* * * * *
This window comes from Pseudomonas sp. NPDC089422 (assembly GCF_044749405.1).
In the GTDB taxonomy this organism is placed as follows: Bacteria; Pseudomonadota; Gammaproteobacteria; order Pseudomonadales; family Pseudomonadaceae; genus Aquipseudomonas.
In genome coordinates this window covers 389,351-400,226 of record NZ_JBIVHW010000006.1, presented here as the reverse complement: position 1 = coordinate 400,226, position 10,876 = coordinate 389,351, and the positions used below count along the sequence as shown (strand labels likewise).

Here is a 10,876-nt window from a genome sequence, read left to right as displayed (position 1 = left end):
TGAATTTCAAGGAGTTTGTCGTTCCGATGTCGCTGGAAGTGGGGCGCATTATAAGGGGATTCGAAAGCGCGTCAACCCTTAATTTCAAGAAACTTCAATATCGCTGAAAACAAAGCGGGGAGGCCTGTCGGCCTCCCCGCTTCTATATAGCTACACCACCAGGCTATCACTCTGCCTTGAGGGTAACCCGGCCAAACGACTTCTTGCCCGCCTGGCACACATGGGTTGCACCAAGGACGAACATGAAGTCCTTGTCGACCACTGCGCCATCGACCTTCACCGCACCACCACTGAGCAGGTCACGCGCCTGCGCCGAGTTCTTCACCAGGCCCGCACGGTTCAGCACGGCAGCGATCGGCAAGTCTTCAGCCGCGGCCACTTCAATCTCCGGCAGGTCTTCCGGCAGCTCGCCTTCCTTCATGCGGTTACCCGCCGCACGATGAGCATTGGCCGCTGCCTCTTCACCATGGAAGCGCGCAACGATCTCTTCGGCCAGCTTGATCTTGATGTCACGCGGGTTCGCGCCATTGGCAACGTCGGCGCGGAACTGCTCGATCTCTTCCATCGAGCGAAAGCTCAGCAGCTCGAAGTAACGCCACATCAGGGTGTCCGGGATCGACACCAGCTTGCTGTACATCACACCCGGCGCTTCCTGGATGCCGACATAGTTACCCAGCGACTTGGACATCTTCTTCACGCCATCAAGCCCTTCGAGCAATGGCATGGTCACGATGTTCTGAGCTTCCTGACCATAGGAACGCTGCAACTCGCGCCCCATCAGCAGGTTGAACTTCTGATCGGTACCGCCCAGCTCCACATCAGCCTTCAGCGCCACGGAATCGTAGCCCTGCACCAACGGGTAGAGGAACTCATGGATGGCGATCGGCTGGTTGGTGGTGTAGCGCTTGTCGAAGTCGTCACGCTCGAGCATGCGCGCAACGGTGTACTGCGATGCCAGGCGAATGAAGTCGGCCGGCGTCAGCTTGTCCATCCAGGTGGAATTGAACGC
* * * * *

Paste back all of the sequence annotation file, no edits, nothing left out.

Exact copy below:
This window comes from Pseudomonas sp. NPDC089422 (assembly GCF_044749405.1).
In the GTDB taxonomy this organism is placed as follows: Bacteria; Pseudomonadota; Gammaproteobacteria; order Pseudomonadales; family Pseudomonadaceae; genus Aquipseudomonas.
In genome coordinates this window covers 389,351-400,226 of record NZ_JBIVHW010000006.1, presented here as the reverse complement: position 1 = coordinate 400,226, position 10,876 = coordinate 389,351, and the positions used below count along the sequence as shown (strand labels likewise).

Here is a 10,876-nt window from a genome sequence, read left to right as displayed (position 1 = left end):
TGAATTTCAAGGAGTTTGTCGTTCCGATGTCGCTGGAAGTGGGGCGCATTATAAGGGGATTCGAAAGCGCGTCAACCCTTAATTTCAAGAAACTTCAATATCGCTGAAAACAAAGCGGGGAGGCCTGTCGGCCTCCCCGCTTCTATATAGCTACACCACCAGGCTATCACTCTGCCTTGAGGGTAACCCGGCCAAACGACTTCTTGCCCGCCTGGCACACATGGGTTGCACCAAGGACGAACATGAAGTCCTTGTCGACCACTGCGCCATCGACCTTCACCGCACCACCACTGAGCAGGTCACGCGCCTGCGCCGAGTTCTTCACCAGGCCCGCACGGTTCAGCACGGCAGCGATCGGCAAGTCTTCAGCCGCGGCCACTTCAATCTCCGGCAGGTCTTCCGGCAGCTCGCCTTCCTTCATGCGGTTACCCGCCGCACGATGAGCATTGGCCGCTGCCTCTTCACCATGGAAGCGCGCAACGATCTCTTCGGCCAGCTTGATCTTGATGTCACGCGGGTTCGCGCCATTGGCAACGTCGGCGCGGAACTGCTCGATCTCTTCCATCGAGCGAAAGCTCAGCAGCTCGAAGTAACGCCACATCAGGGTGTCCGGGATCGACACCAGCTTGCTGTACATCACACCCGGCGCTTCCTGGATGCCGACATAGTTACCCAGCGACTTGGACATCTTCTTCACGCCATCAAGCCCTTCGAGCAATGGCATGGTCACGATGTTCTGAGCTTCCTGACCATAGGAACGCTGCAACTCGCGCCCCATCAGCAGGTTGAACTTCTGATCGGTACCGCCCAGCTCCACATCAGCCTTCAGCGCCACGGAATCGTAGCCCTGCACCAACGGGTAGAGGAACTCATGGATGGCGATCGGCTGGTTGGTGGTGTAGCGCTTGTCGAAGTCGTCACGCTCGAGCATGCGCGCAACGGTGTACTGCGATGCCAGGCGAATGAAGTCGGCCGGCGTCAGCTTGTCCATCCAGGTGGAATTGAACGC